On the other hand, comparison of the ground state of a mutant donor site, as was done for G1185+1U and G1185+1A in [19], to the higher energy structure of the normal donor is superfluous to explain skipping. It is well known that splice sites mutated at their highly conserved AG-GT bases are not recognised anymore by the splicing machinery since recognition e.g. of the splice donor by the U1snRNP is mainly directed by RNA-RNA base pairing [29, 30].


The data presented in this study indicate that splicing in NF1 is extremely complex. Although several alternative transcripts have been found previously for the NF1 gene [912], we identified multiple novel NF1 splice variants and made a survey of them. This large catalogue of variants detected in one single gene allowed to perform a comparative analysis of the factors involved in splice regulation in order to explain the observed variants. We performed an extensive analysis of different splicing parameters. These include the strength of the 5' and 3' splice site, the branch point strength and secondary structure predictions at the donor and acceptor site. On the basis of the analysed features we can conclude that an interplay of various factors is involved in regulation of NF1 splicing. Competition between the alternative splice sites depends on the relative quality of the different constitutive splice signals and we found that the acceptor strength probably plays a major role in this regulation. The functional significance of the transcripts identified in this study still remains unclear. What fraction of the splicing represents 'noise', caused by the relaxation of the RNA splicing, is currently unknown. Although the RNA was extracted immediately after blood drawing, excluding as far as possible influences due to stress factors, some splice events occurred at non-consensus splice sites and probably represent 'aberrant' splicing. However, some of these novel identified transcripts could potentially encode proteins of different sizes and may have distinct roles. Further research was started to analyse tissue-specific expression of several transcripts. Preliminary results show that some transcripts are highly expressed in specific tissues, demonstrating that splicing in NF1 may be regulated in a tissue specific manner. Further analysis of these transcripts is needed and it will remain a challenging task to elucidate the biological significance of all of them.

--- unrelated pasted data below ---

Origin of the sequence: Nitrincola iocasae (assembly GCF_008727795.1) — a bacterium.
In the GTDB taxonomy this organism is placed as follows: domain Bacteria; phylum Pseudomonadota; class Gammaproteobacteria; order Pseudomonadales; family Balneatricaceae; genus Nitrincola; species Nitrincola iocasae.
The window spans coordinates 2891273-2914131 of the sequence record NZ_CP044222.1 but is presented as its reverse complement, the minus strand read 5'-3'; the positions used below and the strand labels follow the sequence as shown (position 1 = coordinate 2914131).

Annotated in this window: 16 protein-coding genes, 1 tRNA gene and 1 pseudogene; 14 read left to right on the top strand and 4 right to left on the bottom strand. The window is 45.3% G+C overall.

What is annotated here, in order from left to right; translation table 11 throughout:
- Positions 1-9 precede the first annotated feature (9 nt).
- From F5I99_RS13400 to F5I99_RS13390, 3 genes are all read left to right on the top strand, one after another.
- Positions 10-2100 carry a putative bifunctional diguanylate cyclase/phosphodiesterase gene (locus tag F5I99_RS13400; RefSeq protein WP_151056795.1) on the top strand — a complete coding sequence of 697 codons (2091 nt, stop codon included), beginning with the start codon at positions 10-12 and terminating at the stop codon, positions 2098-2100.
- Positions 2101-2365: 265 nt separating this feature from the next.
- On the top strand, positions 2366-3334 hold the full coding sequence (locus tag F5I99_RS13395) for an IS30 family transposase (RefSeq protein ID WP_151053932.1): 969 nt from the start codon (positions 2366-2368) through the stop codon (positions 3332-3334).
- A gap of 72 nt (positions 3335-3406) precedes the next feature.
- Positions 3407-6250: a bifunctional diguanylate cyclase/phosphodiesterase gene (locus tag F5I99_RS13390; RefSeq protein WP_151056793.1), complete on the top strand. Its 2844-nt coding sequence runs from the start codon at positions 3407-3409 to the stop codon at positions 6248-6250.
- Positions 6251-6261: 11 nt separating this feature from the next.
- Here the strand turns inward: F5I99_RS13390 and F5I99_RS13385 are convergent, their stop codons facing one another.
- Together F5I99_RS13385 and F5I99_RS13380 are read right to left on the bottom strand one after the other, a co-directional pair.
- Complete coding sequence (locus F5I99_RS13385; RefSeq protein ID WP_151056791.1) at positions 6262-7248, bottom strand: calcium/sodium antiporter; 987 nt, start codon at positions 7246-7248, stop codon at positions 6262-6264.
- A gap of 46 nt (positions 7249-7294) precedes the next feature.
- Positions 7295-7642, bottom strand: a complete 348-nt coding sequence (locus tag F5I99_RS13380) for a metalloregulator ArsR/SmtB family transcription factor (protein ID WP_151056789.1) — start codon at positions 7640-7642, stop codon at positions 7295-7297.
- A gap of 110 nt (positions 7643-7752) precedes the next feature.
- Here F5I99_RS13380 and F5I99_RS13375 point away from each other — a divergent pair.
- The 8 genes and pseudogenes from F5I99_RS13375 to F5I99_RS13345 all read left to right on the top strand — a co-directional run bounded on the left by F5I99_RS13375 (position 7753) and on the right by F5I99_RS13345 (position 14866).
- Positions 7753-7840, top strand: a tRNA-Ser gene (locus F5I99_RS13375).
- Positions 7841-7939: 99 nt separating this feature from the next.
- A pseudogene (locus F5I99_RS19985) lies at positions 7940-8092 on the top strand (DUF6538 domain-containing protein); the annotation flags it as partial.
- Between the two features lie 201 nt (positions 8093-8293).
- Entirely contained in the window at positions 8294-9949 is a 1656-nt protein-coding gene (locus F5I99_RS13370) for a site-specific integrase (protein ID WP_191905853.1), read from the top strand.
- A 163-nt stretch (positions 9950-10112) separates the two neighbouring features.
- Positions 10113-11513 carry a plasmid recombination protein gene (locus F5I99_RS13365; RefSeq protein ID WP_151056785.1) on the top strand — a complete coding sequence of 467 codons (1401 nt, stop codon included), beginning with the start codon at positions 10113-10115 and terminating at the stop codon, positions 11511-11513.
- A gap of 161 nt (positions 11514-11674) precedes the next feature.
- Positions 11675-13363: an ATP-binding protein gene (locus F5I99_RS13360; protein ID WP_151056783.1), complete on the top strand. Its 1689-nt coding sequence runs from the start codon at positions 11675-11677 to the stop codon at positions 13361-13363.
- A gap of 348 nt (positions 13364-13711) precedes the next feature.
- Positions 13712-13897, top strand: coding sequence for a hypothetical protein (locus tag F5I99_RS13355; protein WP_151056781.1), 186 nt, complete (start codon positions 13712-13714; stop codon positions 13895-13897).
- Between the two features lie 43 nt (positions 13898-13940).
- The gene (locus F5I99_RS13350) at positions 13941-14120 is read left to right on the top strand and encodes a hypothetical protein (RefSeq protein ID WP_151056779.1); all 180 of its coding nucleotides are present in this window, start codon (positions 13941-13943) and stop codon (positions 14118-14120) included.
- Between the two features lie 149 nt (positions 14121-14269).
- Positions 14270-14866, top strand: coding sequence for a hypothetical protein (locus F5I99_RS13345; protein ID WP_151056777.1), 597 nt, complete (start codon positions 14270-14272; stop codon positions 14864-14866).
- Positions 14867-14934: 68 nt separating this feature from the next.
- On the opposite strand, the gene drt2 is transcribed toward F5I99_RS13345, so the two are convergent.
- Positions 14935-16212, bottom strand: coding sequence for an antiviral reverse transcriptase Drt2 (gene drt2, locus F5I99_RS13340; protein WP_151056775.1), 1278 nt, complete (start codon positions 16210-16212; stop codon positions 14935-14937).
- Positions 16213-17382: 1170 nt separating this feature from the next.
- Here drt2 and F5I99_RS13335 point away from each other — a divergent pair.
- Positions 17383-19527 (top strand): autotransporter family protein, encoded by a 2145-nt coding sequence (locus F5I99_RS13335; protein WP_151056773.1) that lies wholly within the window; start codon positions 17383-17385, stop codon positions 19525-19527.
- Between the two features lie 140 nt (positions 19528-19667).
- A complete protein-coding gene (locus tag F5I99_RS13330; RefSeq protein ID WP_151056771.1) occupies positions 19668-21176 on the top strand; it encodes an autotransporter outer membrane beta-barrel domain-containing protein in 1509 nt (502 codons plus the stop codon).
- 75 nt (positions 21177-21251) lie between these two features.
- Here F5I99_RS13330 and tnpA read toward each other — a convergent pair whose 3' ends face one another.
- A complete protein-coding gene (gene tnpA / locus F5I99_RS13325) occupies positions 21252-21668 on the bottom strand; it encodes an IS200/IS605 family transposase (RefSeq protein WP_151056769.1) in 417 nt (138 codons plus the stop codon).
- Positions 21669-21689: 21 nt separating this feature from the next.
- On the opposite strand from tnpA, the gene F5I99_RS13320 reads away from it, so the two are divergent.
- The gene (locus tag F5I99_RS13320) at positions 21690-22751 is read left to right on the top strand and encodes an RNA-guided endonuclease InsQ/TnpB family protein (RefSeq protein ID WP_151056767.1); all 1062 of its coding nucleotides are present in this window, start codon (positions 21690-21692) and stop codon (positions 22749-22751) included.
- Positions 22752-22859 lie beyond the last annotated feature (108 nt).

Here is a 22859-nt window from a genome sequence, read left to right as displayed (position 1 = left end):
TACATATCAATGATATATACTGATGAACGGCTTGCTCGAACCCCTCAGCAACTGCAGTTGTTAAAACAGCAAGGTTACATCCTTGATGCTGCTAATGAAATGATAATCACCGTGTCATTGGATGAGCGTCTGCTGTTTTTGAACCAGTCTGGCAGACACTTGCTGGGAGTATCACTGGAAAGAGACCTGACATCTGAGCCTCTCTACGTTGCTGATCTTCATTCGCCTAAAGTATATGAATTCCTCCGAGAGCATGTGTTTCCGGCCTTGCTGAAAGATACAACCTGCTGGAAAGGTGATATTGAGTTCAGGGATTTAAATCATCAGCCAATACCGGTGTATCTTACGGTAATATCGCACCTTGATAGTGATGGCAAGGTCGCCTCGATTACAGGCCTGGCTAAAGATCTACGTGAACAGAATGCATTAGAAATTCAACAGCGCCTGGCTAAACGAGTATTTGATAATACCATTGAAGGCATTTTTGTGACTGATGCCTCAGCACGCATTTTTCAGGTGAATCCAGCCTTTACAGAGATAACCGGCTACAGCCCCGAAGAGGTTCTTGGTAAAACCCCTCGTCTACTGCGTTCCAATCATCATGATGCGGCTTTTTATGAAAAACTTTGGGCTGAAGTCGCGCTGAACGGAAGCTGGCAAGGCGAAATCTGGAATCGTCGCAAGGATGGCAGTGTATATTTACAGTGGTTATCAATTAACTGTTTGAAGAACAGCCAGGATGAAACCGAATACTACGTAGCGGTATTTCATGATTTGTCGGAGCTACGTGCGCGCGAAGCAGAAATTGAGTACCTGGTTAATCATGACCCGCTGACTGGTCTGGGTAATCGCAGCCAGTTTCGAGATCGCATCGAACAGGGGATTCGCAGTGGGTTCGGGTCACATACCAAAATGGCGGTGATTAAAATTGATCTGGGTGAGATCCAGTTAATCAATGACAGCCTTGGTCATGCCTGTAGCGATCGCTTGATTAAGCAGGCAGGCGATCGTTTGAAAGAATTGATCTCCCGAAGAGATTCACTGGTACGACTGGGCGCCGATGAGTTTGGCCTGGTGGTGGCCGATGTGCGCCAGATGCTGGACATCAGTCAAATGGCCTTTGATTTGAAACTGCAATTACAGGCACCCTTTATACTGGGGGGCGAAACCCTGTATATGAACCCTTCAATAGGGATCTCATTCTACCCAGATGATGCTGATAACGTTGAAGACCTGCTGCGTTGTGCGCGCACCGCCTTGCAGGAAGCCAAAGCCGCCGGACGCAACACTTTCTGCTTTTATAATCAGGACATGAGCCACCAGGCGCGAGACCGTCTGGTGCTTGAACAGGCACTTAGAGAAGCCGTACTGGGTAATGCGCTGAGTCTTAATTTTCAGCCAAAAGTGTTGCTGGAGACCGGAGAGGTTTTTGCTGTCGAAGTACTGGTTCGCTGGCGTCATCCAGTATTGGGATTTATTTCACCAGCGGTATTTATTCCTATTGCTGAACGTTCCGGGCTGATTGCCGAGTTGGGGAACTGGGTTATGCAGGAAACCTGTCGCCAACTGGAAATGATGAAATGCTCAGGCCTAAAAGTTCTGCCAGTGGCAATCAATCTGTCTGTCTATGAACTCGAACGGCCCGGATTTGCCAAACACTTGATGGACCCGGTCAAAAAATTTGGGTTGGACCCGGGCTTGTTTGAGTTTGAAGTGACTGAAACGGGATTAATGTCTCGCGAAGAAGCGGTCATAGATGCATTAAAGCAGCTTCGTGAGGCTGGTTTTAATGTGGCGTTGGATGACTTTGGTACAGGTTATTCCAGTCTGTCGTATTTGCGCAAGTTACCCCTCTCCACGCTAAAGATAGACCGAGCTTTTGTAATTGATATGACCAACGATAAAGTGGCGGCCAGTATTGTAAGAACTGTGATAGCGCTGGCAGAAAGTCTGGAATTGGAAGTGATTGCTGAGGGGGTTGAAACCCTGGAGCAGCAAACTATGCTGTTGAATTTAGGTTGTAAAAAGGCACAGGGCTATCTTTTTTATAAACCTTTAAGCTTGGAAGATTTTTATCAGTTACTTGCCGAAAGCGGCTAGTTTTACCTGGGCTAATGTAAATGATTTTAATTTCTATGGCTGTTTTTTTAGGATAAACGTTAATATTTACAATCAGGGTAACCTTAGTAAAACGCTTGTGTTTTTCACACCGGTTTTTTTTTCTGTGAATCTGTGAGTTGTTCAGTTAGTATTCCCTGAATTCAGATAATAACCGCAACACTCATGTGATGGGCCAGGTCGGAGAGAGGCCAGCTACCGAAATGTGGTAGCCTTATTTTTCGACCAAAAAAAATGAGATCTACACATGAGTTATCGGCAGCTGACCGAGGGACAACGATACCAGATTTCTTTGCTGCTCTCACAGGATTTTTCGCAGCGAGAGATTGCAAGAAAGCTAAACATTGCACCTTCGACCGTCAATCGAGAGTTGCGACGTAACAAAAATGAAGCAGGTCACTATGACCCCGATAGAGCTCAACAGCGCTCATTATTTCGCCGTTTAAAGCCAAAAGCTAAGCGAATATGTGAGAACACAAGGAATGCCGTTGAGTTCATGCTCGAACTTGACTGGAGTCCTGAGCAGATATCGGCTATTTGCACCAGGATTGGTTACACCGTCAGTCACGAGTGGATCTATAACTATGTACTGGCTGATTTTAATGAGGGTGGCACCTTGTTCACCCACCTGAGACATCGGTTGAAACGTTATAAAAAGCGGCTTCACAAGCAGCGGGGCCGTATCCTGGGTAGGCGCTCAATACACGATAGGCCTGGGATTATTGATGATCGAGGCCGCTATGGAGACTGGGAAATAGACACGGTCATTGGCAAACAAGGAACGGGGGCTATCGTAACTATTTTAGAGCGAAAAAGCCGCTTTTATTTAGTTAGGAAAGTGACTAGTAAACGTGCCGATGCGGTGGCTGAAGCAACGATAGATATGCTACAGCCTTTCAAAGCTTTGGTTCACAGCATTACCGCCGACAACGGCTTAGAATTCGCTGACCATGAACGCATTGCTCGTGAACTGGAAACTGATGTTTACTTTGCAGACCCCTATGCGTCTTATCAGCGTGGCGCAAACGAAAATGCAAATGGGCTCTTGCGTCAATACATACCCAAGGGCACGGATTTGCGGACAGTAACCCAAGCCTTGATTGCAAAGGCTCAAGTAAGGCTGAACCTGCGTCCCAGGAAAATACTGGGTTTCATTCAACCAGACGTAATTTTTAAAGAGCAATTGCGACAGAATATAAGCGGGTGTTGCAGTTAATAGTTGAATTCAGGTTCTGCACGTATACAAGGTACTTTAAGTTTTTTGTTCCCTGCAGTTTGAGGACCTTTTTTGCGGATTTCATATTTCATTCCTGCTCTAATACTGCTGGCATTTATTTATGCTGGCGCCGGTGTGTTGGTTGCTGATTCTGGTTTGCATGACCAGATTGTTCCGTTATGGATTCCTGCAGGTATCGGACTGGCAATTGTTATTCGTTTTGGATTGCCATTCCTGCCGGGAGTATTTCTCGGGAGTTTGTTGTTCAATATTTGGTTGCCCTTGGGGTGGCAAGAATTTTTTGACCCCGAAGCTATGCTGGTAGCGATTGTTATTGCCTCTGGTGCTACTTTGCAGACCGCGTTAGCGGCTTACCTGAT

Materials and methods

RNA isolation and cDNA preparation

RNA was isolated from fresh blood leukocytes from two normal individuals using TRIzol LS Reagent (Invitrogen) according to the manufacturer's instructions. RNA extraction was performed immediately after blood drawing, excluding as far as possible influences due to stress factors. Total RNA (2 μg) was reverse transcribed using SuperScript II Reverse transcriptase (Invitrogen) and random hexamers (Amersham Biosciences).

RT-PCR library formation and PCR analysis

Primers used for the amplification of the total NF1 cDNA in 5 overlapping fragments were as described [17]. Reactions were performed as described [13]. The PCR products were cloned in the pCR2.1-TOPO-vector (Invitrogen) and transformed into TOP-10F' cells. The colonies were lysed and the subcloned fragments were reamplified with the same primers. The five NF1 fragments (NF1-F1 to NF1-F5) were digested subsequently with different restriction enzymes: Scrf I, Sty I, and Bsr I for NF1-F1, Hae III and Ava II for NF2-F2, Hae II for NF1-F3 and NF1-F5, and Ava II for NF1-F4. All transcripts with a different restriction pattern were sequenced (primer sequences available upon request) using the Thermo Sequenase fluorescent labelled primer cycle sequencing kit (Amersham Biosciences) and analysed on an ALF-express automated DNA sequencer (Amersham Biosciences).